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Amebic Liver Abscess in Israeli Travelers: A Retrospective Study

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  • Infectious Diseases Unit, Shaare-Zedek Medical Center, Jerusalem, Israel; Infectious Diseases Unit, Sheba Medical Center, Tel Hashomer, Israel; The Center for Geographic Medicine, The Chaim Sheba Medical Center, Tel Hashomer, Israel; The Sackler School of Medicine, Tel Aviv University, Tel Aviv, Israel

Amebic liver abscess (ALA) is endemic in developing countries. The epidemiology and clinical characteristics of the disease in developing countries are well described. Travelers from nonendemic countries can serve as a model for the natural history of ALA. Currently, the available literature on travelers is limited. This is a retrospective observational study on Israeli travelers diagnosed with ALA. Data regarding travel history, clinical presentation, imaging, and treatment were collected and analyzed. Among 6,867 ill returning Israeli travelers, amebiasis was diagnosed in 53 travelers (0.77%), of whom 14 were with ALA (0.2%). Twelve ALA cases (86%) had an exposure in the Indian subcontinent. The male to female ratio was 1:1, with no significant clinical differences between the sexes. The average lag period between exposure and onset of symptoms was 17.1 months. The lack of male predominance and the prolonged lag period may imply that behavioral factors are pivotal in the development of ALA. Larger case series of travelers are required.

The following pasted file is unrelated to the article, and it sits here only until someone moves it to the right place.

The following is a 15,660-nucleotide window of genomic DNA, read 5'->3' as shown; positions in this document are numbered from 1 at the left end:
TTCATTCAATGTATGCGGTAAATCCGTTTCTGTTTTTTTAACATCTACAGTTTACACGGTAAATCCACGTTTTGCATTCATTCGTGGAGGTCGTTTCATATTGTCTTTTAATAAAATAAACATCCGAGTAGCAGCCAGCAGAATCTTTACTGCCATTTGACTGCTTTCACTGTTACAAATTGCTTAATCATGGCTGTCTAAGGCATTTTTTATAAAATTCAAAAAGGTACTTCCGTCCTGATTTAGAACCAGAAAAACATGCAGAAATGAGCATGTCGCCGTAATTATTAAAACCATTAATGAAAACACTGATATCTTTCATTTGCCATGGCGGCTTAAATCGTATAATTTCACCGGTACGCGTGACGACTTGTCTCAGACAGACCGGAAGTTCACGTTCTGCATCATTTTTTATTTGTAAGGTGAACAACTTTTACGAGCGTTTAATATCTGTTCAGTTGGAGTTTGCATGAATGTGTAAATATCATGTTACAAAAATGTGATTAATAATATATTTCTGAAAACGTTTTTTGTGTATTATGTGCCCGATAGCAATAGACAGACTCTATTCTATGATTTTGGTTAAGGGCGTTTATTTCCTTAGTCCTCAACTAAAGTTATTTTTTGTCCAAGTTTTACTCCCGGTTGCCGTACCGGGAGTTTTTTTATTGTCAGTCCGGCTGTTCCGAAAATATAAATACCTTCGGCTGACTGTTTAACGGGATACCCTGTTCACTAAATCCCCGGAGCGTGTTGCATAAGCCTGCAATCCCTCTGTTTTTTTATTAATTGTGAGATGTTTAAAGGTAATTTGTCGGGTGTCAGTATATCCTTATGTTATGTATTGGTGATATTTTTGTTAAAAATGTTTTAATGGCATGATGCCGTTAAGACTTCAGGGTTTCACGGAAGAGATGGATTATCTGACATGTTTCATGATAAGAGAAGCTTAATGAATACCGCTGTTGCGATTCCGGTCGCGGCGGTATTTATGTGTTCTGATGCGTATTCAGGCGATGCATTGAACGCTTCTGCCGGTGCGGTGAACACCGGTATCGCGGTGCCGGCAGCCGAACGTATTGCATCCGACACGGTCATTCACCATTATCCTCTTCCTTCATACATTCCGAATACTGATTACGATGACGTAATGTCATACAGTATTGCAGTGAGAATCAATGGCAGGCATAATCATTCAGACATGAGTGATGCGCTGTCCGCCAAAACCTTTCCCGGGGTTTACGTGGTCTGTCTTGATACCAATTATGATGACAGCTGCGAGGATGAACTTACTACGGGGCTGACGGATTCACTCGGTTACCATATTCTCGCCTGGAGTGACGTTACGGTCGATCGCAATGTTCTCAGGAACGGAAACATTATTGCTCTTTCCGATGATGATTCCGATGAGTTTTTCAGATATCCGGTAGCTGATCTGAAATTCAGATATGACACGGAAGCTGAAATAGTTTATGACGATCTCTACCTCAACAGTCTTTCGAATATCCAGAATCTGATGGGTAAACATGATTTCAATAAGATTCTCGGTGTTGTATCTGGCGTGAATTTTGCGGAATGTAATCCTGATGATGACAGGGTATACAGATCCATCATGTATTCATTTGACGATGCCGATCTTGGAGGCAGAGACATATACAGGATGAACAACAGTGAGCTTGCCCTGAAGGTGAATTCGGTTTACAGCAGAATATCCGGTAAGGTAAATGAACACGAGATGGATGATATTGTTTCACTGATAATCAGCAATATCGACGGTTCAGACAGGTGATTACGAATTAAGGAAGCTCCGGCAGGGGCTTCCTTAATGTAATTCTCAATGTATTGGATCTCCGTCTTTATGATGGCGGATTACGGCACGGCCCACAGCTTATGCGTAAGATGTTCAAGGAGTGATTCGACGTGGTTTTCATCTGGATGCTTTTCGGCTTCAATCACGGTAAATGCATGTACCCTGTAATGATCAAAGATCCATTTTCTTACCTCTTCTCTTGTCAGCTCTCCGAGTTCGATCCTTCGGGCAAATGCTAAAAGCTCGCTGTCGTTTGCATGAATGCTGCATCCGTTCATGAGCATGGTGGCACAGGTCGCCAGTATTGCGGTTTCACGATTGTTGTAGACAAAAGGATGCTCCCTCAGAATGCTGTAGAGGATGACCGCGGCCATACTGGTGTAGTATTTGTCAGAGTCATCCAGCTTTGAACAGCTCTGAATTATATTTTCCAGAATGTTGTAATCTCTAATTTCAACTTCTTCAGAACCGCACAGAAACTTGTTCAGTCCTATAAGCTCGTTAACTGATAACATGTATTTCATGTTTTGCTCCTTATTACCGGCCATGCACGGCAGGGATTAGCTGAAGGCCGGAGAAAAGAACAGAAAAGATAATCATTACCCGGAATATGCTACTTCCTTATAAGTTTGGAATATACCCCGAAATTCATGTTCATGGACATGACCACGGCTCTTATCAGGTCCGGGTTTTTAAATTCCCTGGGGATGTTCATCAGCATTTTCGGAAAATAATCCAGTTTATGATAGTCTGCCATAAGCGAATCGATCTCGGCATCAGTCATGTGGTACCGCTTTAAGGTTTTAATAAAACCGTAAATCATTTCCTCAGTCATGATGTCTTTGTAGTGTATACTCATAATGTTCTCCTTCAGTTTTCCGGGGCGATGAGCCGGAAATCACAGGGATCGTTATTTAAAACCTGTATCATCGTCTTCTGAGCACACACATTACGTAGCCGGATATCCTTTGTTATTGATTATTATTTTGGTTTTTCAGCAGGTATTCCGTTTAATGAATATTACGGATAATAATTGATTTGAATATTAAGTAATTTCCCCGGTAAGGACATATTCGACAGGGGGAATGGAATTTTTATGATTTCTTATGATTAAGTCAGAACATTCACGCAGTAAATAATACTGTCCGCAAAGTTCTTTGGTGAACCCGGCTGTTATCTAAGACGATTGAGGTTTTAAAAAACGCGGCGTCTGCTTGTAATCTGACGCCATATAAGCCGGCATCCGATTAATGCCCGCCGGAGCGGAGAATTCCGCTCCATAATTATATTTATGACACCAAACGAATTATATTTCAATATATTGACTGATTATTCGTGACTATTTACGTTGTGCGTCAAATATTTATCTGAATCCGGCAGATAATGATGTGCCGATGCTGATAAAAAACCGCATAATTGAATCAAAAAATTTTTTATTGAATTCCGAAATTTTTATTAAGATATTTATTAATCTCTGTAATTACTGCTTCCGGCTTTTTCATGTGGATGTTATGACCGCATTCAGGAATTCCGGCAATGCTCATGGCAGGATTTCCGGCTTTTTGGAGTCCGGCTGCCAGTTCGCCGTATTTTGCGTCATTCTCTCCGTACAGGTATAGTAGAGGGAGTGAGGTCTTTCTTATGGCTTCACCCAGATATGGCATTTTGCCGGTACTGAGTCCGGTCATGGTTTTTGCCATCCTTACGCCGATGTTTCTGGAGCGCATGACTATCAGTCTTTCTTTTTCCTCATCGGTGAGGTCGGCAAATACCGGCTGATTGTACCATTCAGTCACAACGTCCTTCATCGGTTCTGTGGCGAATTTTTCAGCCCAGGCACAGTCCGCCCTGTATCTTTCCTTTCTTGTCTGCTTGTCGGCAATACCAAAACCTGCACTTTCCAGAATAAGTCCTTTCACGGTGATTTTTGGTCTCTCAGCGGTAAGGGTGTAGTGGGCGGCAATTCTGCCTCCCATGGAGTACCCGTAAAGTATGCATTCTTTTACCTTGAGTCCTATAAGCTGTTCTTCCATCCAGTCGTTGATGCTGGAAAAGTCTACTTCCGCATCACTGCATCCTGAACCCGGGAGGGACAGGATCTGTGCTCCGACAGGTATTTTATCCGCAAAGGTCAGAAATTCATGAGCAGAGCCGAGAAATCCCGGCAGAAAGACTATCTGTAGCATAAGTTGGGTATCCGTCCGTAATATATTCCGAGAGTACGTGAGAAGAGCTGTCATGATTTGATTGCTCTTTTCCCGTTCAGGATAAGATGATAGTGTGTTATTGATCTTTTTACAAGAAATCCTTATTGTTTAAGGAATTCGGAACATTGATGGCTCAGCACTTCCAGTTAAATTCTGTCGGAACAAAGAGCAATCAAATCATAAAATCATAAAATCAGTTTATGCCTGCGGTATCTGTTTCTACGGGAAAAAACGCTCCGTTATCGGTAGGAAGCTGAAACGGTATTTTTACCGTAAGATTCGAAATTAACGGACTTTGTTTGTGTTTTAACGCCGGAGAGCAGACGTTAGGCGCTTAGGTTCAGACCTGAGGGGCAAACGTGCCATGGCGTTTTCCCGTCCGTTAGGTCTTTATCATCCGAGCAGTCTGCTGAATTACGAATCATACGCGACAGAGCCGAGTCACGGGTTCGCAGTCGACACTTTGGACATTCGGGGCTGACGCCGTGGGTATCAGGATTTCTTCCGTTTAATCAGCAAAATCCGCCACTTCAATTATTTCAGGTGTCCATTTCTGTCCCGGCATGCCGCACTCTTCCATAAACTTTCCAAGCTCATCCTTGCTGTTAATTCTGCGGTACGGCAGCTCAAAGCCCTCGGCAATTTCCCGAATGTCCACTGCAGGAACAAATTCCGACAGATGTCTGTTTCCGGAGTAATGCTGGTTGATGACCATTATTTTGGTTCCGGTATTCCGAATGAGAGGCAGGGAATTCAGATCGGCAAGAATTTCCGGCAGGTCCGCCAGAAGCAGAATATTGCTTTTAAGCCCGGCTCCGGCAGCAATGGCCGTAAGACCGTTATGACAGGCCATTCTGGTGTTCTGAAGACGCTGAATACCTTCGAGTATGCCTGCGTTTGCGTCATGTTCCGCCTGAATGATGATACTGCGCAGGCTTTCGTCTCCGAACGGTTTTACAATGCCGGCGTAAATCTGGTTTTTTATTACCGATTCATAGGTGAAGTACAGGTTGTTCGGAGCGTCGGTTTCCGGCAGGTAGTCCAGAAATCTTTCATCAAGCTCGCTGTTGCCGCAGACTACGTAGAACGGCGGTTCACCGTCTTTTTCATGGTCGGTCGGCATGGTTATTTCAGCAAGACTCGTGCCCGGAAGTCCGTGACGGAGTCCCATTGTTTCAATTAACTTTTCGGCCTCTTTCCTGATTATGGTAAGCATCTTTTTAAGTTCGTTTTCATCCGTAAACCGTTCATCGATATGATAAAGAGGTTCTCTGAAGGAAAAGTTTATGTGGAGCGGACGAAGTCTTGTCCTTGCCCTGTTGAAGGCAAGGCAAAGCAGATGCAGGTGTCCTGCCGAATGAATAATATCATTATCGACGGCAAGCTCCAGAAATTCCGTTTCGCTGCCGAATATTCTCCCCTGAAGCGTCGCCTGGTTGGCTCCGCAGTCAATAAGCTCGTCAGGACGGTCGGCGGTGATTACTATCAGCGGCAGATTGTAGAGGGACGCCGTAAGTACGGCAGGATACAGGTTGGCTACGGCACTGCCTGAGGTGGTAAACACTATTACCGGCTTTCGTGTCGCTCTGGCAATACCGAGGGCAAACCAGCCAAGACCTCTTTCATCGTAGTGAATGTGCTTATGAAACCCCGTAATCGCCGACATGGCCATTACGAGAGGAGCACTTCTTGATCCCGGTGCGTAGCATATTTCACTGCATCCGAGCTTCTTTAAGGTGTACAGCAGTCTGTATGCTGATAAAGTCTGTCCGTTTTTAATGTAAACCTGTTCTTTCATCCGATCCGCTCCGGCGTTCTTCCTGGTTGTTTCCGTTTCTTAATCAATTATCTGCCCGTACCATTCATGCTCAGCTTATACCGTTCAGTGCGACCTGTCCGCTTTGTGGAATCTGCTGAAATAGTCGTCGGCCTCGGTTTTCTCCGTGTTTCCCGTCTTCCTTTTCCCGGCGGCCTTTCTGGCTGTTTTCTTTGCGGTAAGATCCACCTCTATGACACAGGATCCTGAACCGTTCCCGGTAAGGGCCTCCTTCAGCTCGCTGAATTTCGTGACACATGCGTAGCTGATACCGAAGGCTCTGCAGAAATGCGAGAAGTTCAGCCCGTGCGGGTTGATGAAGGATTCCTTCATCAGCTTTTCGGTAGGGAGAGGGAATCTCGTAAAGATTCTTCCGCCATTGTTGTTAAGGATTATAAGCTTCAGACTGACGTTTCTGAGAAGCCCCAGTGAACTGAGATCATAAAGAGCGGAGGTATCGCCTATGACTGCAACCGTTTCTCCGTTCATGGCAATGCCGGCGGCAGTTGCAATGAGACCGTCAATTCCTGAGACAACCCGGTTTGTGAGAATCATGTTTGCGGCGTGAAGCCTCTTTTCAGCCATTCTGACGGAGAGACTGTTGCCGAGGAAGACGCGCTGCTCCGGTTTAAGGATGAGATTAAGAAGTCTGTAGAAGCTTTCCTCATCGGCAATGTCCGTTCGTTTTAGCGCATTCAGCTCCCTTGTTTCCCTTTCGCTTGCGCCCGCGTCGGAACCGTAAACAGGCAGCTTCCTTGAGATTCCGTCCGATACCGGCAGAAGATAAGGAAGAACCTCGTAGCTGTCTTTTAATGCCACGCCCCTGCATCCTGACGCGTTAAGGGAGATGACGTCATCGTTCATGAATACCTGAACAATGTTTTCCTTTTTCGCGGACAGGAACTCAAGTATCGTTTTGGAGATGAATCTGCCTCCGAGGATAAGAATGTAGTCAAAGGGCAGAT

Introduction

Amebiasis is caused by a human-specific protozoa, Entamoeba histolytica, which is transmitted through fecal-oral route and infection develops after ingestion of contaminated water or food.1 In the developing world, because of poor sanitation and inadequate health education, amebiasis is still a main health concern,2 while in developed countries the disease is rare and most cases are imported by immigrants or international travelers.3,4

According to the World Health Organization, amebiasis is defined as infection with E. histolytica, regardless of the symptoms.5 Up to 90% of amebiasis cases are asymptomatic. Less than 10% of the symptomatic cases are complicated with an amebic liver abscess (ALA), and rarely with other extraintestinal manifestations.1

ALA occurs when infective trophozoites migrate hematogenously mostly to the right lobe of the liver and it is the main extraintestinal complication of the disease. Adult men aged 20–50 years are more frequently infected, although both sexes and all ages may develop ALA.6 The clinical presentation varies but usually is accompanied by fever, rigors, and diaphoresis. Jaundice is rarely manifested. In most of the patients, cysts and trophozoites may not be seen on fecal smears concurrently with ALA diagnosis.7

ALA is rare among travelers. Detailed case series of imported ALA exist but they exclusively originate from France.4,8,9 The aim of our study is to describe the presentation, clinical course, and to point out new aspects of ALA in travelers.